BEAUFORT, S.C. (WCBD) – The United States Government on Thursday filed a motion arguing testimony given by former Hampton County lawyer Alex Murdaugh during the double-murder trial of his wife and son should not warrant a retrial for ex-Palmetto State Bank CEO Russell Laffitte, who was convicted in a separate trial of helping Murdaugh carry out several financial crimes.

Laffitte was found guilty in November on all six of the following counts:

  • Conspiracy to commit wire fraud and bank fraud
  • Bank fraud
  • Wire Fraud
  • Misapplication of bank funds (x3)

He filed his first request for a retrial shortly after the verdict, arguing two jurors were improperly dismissed.

The U.S. Government opposed that motion, arguing that no new trial should be given because the previous trial was carried out properly and defense did not take action until after the verdict was reached. The request was denied.

During the double murder trial for Murdaugh’s wife and son, prosecutors questioned Murdaugh about the roughly 100 financial crimes for which he has been indicted. Murdaugh admitted to all of the crimes, but insisted that he committed them on his own.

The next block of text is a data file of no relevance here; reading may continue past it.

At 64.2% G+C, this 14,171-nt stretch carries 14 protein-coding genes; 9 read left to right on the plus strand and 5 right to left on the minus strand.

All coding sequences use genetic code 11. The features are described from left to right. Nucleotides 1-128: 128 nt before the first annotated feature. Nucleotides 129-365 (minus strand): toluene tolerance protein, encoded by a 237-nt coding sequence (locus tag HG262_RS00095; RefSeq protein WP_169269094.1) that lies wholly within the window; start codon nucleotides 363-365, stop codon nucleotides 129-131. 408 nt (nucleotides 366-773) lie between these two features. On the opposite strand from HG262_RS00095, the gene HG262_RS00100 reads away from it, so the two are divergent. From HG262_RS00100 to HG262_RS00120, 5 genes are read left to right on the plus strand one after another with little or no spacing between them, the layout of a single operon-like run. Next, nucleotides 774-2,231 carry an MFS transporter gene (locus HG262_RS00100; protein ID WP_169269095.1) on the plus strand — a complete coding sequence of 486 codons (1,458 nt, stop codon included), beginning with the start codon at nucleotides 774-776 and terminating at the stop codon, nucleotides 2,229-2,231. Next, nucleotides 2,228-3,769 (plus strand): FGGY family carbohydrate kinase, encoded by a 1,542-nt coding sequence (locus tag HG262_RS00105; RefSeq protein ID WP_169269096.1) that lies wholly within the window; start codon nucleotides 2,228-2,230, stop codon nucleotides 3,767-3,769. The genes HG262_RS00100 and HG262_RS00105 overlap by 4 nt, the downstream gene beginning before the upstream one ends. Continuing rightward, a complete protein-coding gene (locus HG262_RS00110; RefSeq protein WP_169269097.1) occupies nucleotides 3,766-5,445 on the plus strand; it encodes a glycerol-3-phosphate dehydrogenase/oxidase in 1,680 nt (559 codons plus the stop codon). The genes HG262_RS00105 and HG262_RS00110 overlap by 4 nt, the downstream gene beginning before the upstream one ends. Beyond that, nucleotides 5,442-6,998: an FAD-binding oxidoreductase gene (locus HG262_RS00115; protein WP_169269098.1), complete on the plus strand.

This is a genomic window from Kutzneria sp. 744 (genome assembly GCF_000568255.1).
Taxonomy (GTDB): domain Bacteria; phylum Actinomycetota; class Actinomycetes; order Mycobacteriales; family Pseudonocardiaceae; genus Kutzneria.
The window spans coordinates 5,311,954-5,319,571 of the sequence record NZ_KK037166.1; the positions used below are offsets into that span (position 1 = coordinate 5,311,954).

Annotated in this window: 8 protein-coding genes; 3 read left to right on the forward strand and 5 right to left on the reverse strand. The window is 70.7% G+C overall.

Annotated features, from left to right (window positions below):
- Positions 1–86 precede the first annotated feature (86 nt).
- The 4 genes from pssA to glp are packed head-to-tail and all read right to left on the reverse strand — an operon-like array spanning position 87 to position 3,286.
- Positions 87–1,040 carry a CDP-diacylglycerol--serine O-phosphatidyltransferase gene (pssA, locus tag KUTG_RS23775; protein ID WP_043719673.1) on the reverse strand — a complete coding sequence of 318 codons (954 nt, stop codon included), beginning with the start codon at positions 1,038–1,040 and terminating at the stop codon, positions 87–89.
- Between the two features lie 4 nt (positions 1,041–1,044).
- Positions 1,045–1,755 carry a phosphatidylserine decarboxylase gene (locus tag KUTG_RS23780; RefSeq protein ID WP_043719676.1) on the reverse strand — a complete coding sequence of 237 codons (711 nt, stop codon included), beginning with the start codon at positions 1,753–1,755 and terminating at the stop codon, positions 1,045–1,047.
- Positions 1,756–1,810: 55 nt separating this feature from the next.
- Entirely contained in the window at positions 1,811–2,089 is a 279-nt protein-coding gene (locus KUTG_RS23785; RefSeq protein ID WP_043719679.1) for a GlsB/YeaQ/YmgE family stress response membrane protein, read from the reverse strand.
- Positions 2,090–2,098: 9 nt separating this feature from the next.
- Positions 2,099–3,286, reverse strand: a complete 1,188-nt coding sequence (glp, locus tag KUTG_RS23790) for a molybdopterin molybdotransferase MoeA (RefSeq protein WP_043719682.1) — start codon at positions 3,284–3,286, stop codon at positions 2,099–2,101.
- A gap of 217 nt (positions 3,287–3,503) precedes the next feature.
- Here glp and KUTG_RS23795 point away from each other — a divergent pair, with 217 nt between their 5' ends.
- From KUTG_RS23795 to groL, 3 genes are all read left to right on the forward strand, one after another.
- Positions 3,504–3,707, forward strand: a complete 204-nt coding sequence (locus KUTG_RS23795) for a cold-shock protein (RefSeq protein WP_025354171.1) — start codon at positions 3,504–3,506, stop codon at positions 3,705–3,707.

Following that testimony, Laffitte filed his second motion for a retrial, arguing Murdaugh cleared his name.

The U.S. Government argued against that logic in the latest filing, claiming Murdaugh’s testimony is not new evidence, which would be required to bring a retrial. Additionally, the motion claims that the evidence presented in the previous trial contradicts Murdaugh’s claims that Laffitte did not knowingly assist in carrying out the crimes.

The filing goes on to say that Murdaugh’s testimony is unlikely to produce an acquittal, calling into question Murdaugh’s credibilty.

“It is difficult to imagine the Defendant relying on a less credible witness to support his claim for a new trial,” the motion reads. “Over two days of testimony during his murder trial, Murdaugh admitted to lying to his clients and stealing money from them for years… Murdaugh is not a credible witness.”

Ultimately, the U.S. Government asks the court to deny the request for retrial, saying that it is “based solely on the testimony of an unindicted coconspirator who has now admitted that for years, he stole money from his clients and lied to his family, friends, law partners, employees, clients, and law enforcement.”

Murdaugh has yet to stand trial for the financial crimes.